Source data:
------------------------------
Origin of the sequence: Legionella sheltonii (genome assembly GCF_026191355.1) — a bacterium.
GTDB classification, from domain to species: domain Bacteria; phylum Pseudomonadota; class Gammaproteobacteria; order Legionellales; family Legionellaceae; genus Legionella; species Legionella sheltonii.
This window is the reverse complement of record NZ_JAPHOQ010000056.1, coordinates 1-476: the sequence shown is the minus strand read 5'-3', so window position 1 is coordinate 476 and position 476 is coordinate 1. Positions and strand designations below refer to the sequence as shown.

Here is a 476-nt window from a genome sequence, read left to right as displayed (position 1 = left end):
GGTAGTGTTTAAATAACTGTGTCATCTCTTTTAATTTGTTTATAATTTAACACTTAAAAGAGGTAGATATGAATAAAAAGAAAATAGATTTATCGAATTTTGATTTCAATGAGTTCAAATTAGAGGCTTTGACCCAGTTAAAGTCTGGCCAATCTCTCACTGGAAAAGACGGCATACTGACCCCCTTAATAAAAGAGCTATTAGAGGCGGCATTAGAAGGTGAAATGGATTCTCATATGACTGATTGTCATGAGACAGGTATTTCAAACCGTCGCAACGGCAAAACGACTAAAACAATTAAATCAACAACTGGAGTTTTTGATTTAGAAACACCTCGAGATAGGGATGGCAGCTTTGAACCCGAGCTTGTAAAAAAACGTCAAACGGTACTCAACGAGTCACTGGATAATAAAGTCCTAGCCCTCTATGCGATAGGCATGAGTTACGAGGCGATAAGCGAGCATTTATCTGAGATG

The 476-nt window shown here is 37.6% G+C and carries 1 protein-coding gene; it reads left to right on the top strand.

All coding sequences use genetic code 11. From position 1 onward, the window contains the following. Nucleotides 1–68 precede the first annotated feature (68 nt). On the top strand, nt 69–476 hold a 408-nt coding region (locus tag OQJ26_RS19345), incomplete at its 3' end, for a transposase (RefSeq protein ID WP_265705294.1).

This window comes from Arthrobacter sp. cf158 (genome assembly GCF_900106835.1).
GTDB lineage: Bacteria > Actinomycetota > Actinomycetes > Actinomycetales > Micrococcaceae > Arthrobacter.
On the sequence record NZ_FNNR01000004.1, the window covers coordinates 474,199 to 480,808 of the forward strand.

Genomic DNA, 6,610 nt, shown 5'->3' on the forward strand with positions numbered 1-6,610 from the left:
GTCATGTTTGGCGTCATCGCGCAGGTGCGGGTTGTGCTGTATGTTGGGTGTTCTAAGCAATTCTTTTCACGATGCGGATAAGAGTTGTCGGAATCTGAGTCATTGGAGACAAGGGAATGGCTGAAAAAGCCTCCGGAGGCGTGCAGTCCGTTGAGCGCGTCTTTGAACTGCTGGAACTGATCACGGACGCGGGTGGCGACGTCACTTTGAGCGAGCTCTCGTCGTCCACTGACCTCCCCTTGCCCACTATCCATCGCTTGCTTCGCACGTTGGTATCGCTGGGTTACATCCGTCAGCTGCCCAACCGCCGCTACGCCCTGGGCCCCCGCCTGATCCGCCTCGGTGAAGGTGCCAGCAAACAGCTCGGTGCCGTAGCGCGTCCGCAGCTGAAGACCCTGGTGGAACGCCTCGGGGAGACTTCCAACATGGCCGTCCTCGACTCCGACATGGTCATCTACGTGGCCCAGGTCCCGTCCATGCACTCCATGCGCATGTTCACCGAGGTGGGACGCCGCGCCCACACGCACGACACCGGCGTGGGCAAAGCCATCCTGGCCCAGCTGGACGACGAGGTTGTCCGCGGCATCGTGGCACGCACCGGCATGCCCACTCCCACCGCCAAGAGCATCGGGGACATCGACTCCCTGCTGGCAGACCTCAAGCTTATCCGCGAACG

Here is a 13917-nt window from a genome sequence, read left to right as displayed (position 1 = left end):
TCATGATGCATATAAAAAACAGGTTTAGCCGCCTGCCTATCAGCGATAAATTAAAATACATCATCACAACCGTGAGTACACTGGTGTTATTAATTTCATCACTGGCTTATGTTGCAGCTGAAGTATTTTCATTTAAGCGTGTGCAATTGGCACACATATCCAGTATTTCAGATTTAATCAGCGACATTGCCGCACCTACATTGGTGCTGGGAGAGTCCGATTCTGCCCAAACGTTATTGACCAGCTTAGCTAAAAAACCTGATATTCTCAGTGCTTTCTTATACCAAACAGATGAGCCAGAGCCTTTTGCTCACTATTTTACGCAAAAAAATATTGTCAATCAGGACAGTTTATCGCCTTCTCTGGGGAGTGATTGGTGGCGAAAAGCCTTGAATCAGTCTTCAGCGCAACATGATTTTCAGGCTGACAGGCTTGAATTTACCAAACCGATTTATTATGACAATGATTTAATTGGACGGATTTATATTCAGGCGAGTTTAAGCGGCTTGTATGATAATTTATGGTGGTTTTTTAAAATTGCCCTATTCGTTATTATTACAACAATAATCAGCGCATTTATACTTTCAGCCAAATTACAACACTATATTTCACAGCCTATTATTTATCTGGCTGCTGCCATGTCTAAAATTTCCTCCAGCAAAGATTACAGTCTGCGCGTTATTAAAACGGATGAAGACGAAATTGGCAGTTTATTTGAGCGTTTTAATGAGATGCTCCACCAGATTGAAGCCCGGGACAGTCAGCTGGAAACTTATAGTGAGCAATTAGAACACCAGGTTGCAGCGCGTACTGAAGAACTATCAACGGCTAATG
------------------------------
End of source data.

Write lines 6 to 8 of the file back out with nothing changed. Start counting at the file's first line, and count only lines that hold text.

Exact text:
The 476-nt window shown here is 37.6% G+C and carries 1 protein-coding gene; it reads left to right on the top strand.

All coding sequences use genetic code 11. From position 1 onward, the window contains the following. Nucleotides 1–68 precede the first annotated feature (68 nt). On the top strand, nt 69–476 hold a 408-nt coding region (locus tag OQJ26_RS19345), incomplete at its 3' end, for a transposase (RefSeq protein ID WP_265705294.1).

This window comes from Arthrobacter sp. cf158 (genome assembly GCF_900106835.1).